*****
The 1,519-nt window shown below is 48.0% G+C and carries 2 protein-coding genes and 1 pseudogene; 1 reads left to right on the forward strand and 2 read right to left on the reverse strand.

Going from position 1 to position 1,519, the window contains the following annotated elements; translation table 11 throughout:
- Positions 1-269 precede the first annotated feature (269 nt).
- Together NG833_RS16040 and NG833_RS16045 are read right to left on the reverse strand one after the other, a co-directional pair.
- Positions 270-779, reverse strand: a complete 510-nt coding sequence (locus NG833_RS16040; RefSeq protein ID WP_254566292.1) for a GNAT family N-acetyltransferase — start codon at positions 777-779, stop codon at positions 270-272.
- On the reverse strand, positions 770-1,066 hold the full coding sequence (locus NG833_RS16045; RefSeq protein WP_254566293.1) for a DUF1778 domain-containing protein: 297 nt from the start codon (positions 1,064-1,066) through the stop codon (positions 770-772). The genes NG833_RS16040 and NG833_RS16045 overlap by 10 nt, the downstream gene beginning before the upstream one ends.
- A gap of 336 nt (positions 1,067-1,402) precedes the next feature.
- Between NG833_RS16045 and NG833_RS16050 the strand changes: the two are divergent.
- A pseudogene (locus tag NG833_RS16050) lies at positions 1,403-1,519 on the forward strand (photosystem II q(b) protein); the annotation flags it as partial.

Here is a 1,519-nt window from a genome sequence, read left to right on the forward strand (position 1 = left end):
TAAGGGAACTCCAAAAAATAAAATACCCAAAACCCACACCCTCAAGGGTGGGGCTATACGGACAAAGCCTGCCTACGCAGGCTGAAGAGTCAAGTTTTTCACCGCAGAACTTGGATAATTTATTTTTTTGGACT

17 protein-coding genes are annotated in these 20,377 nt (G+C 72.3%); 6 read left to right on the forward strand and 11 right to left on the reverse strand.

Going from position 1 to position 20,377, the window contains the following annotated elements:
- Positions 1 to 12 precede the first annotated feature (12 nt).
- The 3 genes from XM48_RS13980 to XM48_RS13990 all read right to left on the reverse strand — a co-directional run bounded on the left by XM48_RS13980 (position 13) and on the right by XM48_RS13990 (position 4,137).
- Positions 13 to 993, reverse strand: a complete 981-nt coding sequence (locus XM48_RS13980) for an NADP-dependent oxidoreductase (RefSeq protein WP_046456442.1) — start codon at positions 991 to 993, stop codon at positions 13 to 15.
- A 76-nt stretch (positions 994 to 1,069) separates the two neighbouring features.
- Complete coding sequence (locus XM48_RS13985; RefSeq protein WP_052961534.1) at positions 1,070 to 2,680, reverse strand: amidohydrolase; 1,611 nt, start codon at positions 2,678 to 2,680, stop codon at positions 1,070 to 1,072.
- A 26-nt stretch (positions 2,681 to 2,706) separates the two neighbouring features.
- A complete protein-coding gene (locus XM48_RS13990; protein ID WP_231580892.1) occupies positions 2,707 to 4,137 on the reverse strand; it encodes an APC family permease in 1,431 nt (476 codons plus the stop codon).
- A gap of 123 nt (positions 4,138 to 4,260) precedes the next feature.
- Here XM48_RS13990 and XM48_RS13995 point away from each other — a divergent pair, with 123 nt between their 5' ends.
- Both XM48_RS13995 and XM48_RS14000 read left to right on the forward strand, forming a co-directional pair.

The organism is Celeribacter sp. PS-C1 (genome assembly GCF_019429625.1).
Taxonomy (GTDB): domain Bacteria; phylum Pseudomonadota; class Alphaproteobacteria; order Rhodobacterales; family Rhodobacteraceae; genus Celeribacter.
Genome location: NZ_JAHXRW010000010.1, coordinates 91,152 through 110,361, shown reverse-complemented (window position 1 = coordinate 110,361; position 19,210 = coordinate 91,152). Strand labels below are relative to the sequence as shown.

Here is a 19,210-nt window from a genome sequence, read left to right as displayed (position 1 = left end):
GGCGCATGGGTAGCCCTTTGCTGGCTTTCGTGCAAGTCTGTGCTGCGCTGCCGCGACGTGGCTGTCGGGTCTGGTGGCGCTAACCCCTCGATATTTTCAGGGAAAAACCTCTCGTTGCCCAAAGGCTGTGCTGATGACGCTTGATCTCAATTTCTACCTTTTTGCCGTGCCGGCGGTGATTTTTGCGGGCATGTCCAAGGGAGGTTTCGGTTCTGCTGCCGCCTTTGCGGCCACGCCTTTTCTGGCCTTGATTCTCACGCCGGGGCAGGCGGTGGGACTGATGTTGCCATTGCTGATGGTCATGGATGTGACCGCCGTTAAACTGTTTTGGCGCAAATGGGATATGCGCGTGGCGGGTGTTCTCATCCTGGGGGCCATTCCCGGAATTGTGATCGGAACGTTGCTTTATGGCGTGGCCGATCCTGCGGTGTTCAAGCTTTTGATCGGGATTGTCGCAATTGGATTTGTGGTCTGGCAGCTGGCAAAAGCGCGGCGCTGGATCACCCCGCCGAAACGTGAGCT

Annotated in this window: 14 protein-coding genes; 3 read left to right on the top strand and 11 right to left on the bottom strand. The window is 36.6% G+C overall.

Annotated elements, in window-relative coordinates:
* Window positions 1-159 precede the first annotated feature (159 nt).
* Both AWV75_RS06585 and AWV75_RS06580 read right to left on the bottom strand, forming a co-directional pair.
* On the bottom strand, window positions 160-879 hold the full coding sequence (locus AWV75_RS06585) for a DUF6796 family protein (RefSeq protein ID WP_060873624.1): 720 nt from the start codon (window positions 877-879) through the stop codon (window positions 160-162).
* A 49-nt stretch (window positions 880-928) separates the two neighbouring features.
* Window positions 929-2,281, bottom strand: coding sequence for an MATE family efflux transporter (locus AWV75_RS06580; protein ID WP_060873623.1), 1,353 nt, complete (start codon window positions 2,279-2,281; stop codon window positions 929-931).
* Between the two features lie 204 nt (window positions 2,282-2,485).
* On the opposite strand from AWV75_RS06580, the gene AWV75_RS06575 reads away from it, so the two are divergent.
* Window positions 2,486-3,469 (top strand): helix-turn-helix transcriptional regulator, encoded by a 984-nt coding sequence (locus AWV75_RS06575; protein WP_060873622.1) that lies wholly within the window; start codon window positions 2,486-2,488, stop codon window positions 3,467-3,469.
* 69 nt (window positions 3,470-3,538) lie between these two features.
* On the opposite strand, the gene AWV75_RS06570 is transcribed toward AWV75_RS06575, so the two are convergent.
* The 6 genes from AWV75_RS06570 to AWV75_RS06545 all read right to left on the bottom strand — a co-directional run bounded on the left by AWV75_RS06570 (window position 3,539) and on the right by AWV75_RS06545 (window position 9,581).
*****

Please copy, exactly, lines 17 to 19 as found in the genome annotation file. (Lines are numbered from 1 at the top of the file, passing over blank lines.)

- A 76-nt stretch (positions 994 to 1,069) separates the two neighbouring features.
- Complete coding sequence (locus XM48_RS13985; RefSeq protein WP_052961534.1) at positions 1,070 to 2,680, reverse strand: amidohydrolase; 1,611 nt, start codon at positions 2,678 to 2,680, stop codon at positions 1,070 to 1,072.
- A 26-nt stretch (positions 2,681 to 2,706) separates the two neighbouring features.